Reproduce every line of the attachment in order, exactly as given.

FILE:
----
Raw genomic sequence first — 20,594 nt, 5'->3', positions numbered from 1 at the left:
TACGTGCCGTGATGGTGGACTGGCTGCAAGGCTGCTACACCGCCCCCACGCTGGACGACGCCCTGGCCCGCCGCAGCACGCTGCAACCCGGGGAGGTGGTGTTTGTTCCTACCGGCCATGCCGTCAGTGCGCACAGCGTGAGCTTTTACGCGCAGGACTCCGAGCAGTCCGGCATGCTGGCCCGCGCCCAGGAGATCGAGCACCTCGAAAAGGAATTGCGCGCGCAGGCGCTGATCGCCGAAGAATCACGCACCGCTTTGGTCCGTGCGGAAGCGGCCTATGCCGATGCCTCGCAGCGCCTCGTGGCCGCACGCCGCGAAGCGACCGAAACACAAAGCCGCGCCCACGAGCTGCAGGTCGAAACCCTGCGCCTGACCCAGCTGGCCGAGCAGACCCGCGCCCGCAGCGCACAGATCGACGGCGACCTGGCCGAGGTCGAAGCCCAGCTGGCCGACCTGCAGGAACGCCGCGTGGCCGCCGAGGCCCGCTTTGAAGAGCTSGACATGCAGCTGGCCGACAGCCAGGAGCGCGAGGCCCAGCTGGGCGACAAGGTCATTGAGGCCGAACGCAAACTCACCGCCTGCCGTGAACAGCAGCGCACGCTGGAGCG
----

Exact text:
Raw genomic sequence first — 20,594 nt, 5'->3', positions numbered from 1 at the left:
TACGTGCCGTGATGGTGGACTGGCTGCAAGGCTGCTACACCGCCCCCACGCTGGACGACGCCCTGGCCCGCCGCAGCACGCTGCAACCCGGGGAGGTGGTGTTTGTTCCTACCGGCCATGCCGTCAGTGCGCACAGCGTGAGCTTTTACGCGCAGGACTCCGAGCAGTCCGGCATGCTGGCCCGCGCCCAGGAGATCGAGCACCTCGAAAAGGAATTGCGCGCGCAGGCGCTGATCGCCGAAGAATCACGCACCGCTTTGGTCCGTGCGGAAGCGGCCTATGCCGATGCCTCGCAGCGCCTCGTGGCCGCACGCCGCGAAGCGACCGAAACACAAAGCCGCGCCCACGAGCTGCAGGTCGAAACCCTGCGCCTGACCCAGCTGGCCGAGCAGACCCGCGCCCGCAGCGCACAGATCGACGGCGACCTGGCCGAGGTCGAAGCCCAGCTGGCCGACCTGCAGGAACGCCGCGTGGCCGCCGAGGCCCGCTTTGAAGAGCTSGACATGCAGCTGGCCGACAGCCAGGAGCGCGAGGCCCAGCTGGGCGACAAGGTCATTGAGGCCGAACGCAAACTCACCGCCTGCCGTGAACAGCAGCGCACGCTGGAGCG